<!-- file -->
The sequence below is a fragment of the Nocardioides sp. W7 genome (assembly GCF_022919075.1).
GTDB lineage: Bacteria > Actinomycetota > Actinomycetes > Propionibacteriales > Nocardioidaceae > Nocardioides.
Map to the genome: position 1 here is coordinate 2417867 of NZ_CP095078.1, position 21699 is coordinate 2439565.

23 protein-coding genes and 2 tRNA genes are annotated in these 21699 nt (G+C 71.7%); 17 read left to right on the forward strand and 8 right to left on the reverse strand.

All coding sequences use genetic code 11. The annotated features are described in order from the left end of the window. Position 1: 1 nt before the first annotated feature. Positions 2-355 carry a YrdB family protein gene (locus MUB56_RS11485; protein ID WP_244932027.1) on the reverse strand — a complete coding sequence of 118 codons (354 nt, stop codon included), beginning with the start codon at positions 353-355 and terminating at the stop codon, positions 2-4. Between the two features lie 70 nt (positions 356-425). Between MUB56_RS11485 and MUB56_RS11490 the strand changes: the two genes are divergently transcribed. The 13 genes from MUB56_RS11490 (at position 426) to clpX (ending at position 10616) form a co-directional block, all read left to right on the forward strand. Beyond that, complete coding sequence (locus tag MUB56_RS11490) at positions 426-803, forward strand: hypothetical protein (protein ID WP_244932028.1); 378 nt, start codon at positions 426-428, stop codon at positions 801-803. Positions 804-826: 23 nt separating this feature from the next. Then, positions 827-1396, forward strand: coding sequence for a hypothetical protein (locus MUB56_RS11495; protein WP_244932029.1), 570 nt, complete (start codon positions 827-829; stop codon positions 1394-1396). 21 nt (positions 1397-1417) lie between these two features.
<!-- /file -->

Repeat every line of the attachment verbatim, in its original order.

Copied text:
The sequence below is a fragment of the Nocardioides sp. W7 genome (assembly GCF_022919075.1).
GTDB lineage: Bacteria > Actinomycetota > Actinomycetes > Propionibacteriales > Nocardioidaceae > Nocardioides.
Map to the genome: position 1 here is coordinate 2417867 of NZ_CP095078.1, position 21699 is coordinate 2439565.

23 protein-coding genes and 2 tRNA genes are annotated in these 21699 nt (G+C 71.7%); 17 read left to right on the forward strand and 8 right to left on the reverse strand.

All coding sequences use genetic code 11. The annotated features are described in order from the left end of the window. Position 1: 1 nt before the first annotated feature. Positions 2-355 carry a YrdB family protein gene (locus MUB56_RS11485; protein ID WP_244932027.1) on the reverse strand — a complete coding sequence of 118 codons (354 nt, stop codon included), beginning with the start codon at positions 353-355 and terminating at the stop codon, positions 2-4. Between the two features lie 70 nt (positions 356-425). Between MUB56_RS11485 and MUB56_RS11490 the strand changes: the two genes are divergently transcribed. The 13 genes from MUB56_RS11490 (at position 426) to clpX (ending at position 10616) form a co-directional block, all read left to right on the forward strand. Beyond that, complete coding sequence (locus tag MUB56_RS11490) at positions 426-803, forward strand: hypothetical protein (protein ID WP_244932028.1); 378 nt, start codon at positions 426-428, stop codon at positions 801-803. Positions 804-826: 23 nt separating this feature from the next. Then, positions 827-1396, forward strand: coding sequence for a hypothetical protein (locus MUB56_RS11495; protein WP_244932029.1), 570 nt, complete (start codon positions 827-829; stop codon positions 1394-1396). 21 nt (positions 1397-1417) lie between these two features.